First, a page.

It’s Severe Weather Time

By Tom Kiurski

Tornadoes are nature’s most violent storms. These rotating funnel-shaped clouds can create winds that reach 300 mph and can devastate a neighborhood in seconds. Each year, about a thousand tornadoes touch down in the United States, leaving behind them a mass of destruction. Storm season also brings severe thunder and lightning storms. Lightning strikes and kills an average of 80 people each year, and injures 300 others. With the severe weather season underway, it is good to review some severe weather facts with your community.

There are plenty of ways to get this information to your community. Use this topic as a speaking point to your audiences during the Spring and Summer seasons. You can print some of the facts and safety tips for school newsletters and for your local cable television announcements. Have your cable department tape a short public service announcement (PSA) on “Tornado Tips” and “Severe Storm Tips” that can be used over again. A short article, like this one, sent to your local newspaper may also reach a large audience.

A tornado occurs when warm moist air comes into contact with a cold front. Tornadoes generally occur near the trailing edge of a thunderstorm. Even if you cannot see the characteristic funnel-shaped cloud, swirling debris can sometimes be spotted from a good distance away. This violently rotating column of air extends down from a thunderstorm to the ground.

Tornadoes can strike quickly, with little or no warning, and move on an average of 30 miles per hour. An average tornado is on the ground less than ten minutes and travels a distance of about five miles. This is an average – they can last longer and travel farther. Tornadoes are most likely to occur between 3 pm and 9 pm, but can occur at any time. While most tornadoes move from southwest to northeast, they can move in any direction. Tornadoes tend to strike during the spring or summer months.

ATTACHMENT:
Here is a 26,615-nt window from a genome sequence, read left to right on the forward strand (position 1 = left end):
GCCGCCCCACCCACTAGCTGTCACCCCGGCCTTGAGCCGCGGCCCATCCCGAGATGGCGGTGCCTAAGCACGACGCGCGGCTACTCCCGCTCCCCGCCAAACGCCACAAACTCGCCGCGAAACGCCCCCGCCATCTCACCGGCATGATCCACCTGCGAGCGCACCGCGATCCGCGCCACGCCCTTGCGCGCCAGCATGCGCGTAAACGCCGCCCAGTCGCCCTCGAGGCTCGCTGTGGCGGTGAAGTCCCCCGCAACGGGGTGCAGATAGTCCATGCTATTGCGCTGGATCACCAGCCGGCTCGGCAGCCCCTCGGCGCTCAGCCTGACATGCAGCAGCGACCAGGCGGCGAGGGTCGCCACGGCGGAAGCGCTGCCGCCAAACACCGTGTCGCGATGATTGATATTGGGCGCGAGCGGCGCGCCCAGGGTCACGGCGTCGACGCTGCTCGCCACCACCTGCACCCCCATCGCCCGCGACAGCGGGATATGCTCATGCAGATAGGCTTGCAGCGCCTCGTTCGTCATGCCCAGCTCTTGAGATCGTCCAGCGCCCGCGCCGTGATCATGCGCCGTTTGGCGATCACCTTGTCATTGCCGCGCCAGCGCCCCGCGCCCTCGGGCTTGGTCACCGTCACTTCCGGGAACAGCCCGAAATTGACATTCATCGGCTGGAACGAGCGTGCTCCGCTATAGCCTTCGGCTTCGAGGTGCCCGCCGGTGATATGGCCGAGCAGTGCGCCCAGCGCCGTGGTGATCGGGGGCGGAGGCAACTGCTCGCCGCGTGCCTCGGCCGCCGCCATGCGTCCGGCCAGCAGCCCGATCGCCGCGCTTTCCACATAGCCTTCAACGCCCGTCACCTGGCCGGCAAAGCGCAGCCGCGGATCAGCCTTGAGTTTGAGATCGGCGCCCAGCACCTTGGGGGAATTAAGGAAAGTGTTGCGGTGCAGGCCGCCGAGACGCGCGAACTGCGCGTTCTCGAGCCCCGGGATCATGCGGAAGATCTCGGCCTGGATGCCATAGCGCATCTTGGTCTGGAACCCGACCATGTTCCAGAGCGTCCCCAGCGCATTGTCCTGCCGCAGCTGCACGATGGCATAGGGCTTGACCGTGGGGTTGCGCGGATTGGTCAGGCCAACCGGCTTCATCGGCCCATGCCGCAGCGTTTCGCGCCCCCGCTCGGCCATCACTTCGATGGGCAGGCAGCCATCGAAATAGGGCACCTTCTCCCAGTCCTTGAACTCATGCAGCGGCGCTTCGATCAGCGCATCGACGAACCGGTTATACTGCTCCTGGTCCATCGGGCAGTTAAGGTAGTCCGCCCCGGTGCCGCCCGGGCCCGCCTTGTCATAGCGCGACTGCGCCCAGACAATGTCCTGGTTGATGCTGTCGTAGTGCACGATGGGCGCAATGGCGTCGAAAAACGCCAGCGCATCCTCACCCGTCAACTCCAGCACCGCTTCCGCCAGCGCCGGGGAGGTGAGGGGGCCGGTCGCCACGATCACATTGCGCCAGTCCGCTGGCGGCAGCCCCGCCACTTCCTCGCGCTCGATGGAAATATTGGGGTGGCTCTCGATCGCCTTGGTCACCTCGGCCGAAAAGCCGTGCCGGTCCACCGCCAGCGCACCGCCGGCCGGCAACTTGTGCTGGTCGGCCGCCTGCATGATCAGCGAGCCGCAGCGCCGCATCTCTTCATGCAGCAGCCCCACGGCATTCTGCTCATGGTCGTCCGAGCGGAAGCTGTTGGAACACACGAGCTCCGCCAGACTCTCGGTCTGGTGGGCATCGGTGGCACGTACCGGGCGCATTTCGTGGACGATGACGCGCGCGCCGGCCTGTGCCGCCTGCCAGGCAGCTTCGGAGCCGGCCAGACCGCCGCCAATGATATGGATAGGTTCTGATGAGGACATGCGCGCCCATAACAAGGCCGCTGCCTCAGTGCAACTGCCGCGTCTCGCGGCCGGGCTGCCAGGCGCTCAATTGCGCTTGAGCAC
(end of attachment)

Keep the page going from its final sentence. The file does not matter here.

A “Tornado Watch” means tornadoes are possible. Inform your community to keep alert by watching the sky for approaching storms, a dark greenish sky, loud hail, and a loud roar. Have them keep track of the television/radio reports of any tornadoes and where they are.

A “Tornado Warning” means a tornado has been sighted and citizens are advised to take shelter immediately. Tornado Warnings will usually trigger a community emergency warning siren, to let residents know to take action.

When thunderstorms roll in, have your residents keep an eye to the sky. Look for darkening skies, flashes of light, and listen for the sound of thunder. If you can hear thunder, you are close enough to the storm to be struck by lightning. If you hear thunder, seek shelter in a building or car, keeping the windows closed.

The best shelter most homes have is in the basement, under the stairs or under a large, heavy work bench. If the home has no basement, get as many walls between people and the outside as possible. A closet or hallway would be a good choice. Have citizens stay away from windows if at all possible.

A “Disaster Supplies Kit” would be good to keep in a designated shelter. This kit should contain a first aid kit, battery-powered radio and flashlights, bottled water, non-perishable food, and a manual can opener.

There is a myth that people should try to “equalize pressure” in the home by opening windows. It is not suggested to open windows, as this can increase damage in the home and waste precious time during an emergency.

Encourage citizens to take a few minutes and discuss what to do during a tornado emergency with their families. Older children may be home alone when the siren sounds, and will need to know what to do. Younger children will need the reassurance and guidance of trained adults. As in most emergency situations, people don’t use the information a lot, but when they need it, it’s nice to have practiced what to do before the situation arises.

Tom Kiurski is a lieutenant, a paramedic, and the director of fire safety education for Livonia (MI) Fire & Rescue. His book, Creating a Fire-Safe Community: A Guide for Fire Safety Educators (Fire Engineering, 1999) is a guide for bringing the safety message to all segments of the community efficiently and economically.

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